The Ski Company’s achievement on
In time, the Ski Company was reconstituted and continued to perform its duties admirably.
Fearing his rise in popularity, Franco recalled Munoz-Grandes to
It would be under Esteban-Infantes’ command that the division, and the Ski Company, would meet its toughest and most glorious test at Krasni Bor, during Operation Polar Star, a Soviet offensive to relieve
An epic battle ensued, prefaced by a two-hour artillery barrage that churned up the ground and inflicted heavy casualties on the Division. The Soviet attack was slowed, however, as their tanks had difficulty in navigating the torn landscape. The Spanish were forced to give ground, but not without a fight. By the end of the first day's fighting, the Division had suffered more than 2,200 casualties. Over the next month, the front line swayed back and forth, with the Division losing another 1,000 men. By 19 March, the Soviets had advanced only 3 km, suffered nearly 15,000 casualties, and failed to break the siege of Leningrad. As a result, the Soviets were forced to take up defensive positions for the remainder of the winter.
By the summer of 1943, the political situation in
Repatriation began in the fall of 1943 with the last of the division returning in November. A small contingent of 2,500 die-hards and new replacements was left behind under Colonel Antonia Garcia Navarro as the Legion of Spanish Volunteers, better known as the Blue Legion. This small force, too, was soon repatriated to
Several hundred crossed back into occupied
The Blue Division was unique in the German Wehrmacht, even among the foreign divisions. Many of these foreign units, while nominally from one nation or another, were actually made up of several nationalities. For example, 11th SS “Nordland” was officially a Norwegian division but contained men from
Raised in Spain, a neutral country, the division could be recalled at any time—as it was in 1943—and was officially an expeditionary unit of the Spanish army. As a result, the division was made up entirely of Spaniards, drawing replacements from
However, being numbered among the German line, the division was also bound by German regulations as well—a problem which the common guripa solved by following the regulations he most preferred. For example, the German army frowned upon facial hair and established strict regulations; for the Spanish, facial hair is a cultural sign of masculinity. Spanish army regulations prohibited the wearing of medals on field uniforms, a practice that was authorized in the Wehrmacht according to the wearer’s preference. The Spanish soldier, as a result, may have a big bushy mustache and wear a chest full of both Spanish and German medals and badges into battle! He would often take this to the extreme and decorate his uniform with badges depicting his religious, political, and military affiliations as well, much to the consternation of German officers.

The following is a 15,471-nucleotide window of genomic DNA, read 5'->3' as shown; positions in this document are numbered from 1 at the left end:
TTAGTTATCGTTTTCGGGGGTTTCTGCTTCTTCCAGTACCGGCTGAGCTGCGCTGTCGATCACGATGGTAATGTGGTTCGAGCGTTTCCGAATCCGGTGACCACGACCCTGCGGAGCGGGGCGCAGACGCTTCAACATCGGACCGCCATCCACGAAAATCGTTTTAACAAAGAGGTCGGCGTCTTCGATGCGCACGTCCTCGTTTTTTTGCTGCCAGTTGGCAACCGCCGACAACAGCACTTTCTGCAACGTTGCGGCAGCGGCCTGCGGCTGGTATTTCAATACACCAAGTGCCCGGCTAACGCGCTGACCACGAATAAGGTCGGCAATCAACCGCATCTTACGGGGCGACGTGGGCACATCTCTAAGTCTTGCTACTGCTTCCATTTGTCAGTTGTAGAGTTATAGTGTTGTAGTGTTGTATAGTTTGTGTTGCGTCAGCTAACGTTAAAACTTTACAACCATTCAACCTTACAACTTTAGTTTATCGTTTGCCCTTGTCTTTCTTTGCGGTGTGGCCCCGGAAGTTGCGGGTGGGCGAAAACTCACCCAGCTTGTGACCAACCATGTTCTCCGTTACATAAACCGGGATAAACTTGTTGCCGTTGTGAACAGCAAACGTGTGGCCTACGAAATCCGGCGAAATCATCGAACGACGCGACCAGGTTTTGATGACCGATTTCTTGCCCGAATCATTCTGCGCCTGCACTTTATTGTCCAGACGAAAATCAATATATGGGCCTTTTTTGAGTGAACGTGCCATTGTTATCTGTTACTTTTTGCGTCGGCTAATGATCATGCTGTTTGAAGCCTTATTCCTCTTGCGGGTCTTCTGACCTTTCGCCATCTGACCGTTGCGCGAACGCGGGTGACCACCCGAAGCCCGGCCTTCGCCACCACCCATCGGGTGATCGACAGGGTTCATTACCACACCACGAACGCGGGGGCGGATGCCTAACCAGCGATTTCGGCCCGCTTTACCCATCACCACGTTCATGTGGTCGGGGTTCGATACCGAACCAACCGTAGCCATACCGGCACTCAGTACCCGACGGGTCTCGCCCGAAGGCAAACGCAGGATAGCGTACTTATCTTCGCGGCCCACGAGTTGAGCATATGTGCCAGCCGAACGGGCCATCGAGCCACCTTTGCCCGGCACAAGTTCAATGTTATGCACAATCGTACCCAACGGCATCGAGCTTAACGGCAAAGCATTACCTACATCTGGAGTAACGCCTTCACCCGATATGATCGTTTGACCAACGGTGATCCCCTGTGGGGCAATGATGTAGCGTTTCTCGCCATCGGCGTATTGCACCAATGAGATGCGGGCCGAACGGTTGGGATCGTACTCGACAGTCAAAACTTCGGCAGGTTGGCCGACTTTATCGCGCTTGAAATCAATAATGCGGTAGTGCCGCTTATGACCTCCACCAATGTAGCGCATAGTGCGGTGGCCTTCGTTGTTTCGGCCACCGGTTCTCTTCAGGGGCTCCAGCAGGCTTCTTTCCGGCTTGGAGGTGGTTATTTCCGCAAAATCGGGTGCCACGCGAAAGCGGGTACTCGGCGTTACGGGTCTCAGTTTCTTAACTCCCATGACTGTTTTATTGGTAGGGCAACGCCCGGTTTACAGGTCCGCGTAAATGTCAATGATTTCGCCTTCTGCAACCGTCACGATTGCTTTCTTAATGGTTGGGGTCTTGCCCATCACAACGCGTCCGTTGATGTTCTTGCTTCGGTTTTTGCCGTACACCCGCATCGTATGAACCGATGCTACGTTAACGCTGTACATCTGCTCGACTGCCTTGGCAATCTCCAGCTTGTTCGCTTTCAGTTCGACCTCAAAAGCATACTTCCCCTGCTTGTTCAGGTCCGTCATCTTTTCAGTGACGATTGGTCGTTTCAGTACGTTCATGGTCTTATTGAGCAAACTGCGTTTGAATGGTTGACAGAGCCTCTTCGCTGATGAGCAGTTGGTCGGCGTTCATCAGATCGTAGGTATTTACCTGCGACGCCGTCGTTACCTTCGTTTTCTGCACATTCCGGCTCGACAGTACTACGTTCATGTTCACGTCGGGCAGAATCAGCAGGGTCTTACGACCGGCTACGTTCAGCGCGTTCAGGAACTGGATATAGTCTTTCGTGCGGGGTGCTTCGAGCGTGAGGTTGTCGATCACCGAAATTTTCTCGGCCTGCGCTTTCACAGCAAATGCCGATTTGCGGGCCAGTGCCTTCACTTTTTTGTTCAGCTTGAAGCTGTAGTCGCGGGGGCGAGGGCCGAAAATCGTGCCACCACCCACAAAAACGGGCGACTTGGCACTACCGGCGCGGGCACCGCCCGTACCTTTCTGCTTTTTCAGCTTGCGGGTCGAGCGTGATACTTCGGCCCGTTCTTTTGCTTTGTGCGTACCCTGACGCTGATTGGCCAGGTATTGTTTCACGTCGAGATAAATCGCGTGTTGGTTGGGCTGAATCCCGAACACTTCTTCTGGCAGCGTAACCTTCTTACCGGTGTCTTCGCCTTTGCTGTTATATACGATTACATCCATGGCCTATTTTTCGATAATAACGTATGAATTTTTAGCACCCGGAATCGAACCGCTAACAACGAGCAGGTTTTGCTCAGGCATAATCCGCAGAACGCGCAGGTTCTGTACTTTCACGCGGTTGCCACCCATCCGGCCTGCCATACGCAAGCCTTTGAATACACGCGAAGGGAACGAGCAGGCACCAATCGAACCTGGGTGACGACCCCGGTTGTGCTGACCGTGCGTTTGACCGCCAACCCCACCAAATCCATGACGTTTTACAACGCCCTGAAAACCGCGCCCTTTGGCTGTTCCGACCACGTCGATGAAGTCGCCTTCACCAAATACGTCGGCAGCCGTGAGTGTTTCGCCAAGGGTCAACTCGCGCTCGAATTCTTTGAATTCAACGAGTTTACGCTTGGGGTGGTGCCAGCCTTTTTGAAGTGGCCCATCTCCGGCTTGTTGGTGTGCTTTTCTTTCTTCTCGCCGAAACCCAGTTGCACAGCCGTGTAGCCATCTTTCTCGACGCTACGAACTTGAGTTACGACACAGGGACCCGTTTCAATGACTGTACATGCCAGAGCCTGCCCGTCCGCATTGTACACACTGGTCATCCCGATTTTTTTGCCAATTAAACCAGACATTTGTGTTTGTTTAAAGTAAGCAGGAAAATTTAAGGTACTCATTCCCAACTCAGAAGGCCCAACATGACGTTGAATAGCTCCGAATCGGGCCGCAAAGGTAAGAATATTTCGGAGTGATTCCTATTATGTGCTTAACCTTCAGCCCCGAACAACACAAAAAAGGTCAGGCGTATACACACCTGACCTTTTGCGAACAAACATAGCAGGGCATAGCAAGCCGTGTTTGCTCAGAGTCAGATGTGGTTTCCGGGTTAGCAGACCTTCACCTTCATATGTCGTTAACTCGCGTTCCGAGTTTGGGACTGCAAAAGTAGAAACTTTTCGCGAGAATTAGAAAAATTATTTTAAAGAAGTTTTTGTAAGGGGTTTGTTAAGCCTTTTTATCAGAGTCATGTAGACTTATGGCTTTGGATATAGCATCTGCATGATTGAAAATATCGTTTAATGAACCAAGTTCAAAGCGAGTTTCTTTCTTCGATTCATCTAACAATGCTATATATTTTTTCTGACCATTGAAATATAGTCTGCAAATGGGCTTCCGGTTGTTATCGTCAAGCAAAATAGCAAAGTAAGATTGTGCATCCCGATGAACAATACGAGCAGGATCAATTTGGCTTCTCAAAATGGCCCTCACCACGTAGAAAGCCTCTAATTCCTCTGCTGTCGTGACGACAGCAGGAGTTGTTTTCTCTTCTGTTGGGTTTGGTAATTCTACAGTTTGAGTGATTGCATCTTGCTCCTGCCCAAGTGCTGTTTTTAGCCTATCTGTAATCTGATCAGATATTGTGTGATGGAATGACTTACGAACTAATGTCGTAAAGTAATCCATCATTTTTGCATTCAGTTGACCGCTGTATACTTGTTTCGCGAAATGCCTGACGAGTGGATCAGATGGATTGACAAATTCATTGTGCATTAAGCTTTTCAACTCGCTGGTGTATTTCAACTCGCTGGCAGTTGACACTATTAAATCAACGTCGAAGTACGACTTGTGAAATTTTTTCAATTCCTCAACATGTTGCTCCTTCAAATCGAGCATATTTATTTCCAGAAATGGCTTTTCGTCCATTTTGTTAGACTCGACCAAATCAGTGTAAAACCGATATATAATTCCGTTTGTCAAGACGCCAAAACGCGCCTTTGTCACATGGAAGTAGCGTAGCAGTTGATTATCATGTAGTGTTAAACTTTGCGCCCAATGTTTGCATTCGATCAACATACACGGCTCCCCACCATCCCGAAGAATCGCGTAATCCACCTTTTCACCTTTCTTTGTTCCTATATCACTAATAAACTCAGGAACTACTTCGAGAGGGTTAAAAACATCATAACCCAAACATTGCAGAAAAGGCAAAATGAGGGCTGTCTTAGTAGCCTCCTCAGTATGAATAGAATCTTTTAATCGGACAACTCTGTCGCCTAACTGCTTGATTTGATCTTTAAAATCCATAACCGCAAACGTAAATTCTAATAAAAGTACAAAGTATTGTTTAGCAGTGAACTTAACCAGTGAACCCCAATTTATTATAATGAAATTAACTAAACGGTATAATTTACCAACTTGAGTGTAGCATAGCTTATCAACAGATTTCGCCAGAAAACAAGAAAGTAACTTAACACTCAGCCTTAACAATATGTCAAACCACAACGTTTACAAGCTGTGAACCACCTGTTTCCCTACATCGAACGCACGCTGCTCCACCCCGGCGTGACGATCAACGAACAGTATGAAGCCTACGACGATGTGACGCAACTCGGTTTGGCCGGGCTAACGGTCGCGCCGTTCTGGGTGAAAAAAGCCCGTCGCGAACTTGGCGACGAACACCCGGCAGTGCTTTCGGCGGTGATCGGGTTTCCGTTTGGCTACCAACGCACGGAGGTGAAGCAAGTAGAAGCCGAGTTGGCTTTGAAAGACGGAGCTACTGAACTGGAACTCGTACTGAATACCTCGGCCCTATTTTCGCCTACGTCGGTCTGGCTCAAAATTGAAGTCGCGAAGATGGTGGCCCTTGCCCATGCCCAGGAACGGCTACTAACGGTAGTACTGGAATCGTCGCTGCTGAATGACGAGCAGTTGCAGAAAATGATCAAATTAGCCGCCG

As part of the agreement between Franco and Hitler, administration of military justice was to be carried out by a Spanish court martial only. This also caused some friction between Spanish and German officers. In one instance, a Spanish armorer modified his battalion’s machine guns to function better in the Russian winter. The Germans wanted him court-martialed as a saboteur; the Spanish decorated him instead.
What further separated the Blue Division from other foreign units was Hitler’s own praise of the Spanish. Hitler once declared, “[The Spanish] are the only virile Latin race,” and that they were the “equal to the best German divisions.” He ordered a special medal struck in their honor to be issued to all veterans of the division. This is the only such medal awarded to any division in the German Wehrmacht.
By the end of the war, over 50,000 Spaniards had served in the Blue Division, Blue Legion, or one of the various SS units, many in all three. Nearly 22,000 were wounded and 4,000 killed, but they inflicted nearly 60,000 casualties on the Soviets. Both Munoz-Grandes and Esteban-Infantes were awared the Knight’s Cross; Munoz was also awarded oak leaves. Members of the division also received, in various degrees, Iron Crosses, War Merit Crosses, Close Combat Clasps, Assault Badges, and Wound Badges, as well as Spanish medals for valor. All members of the division received a Russian Front Medal and two different Blue Division Medals; one issued by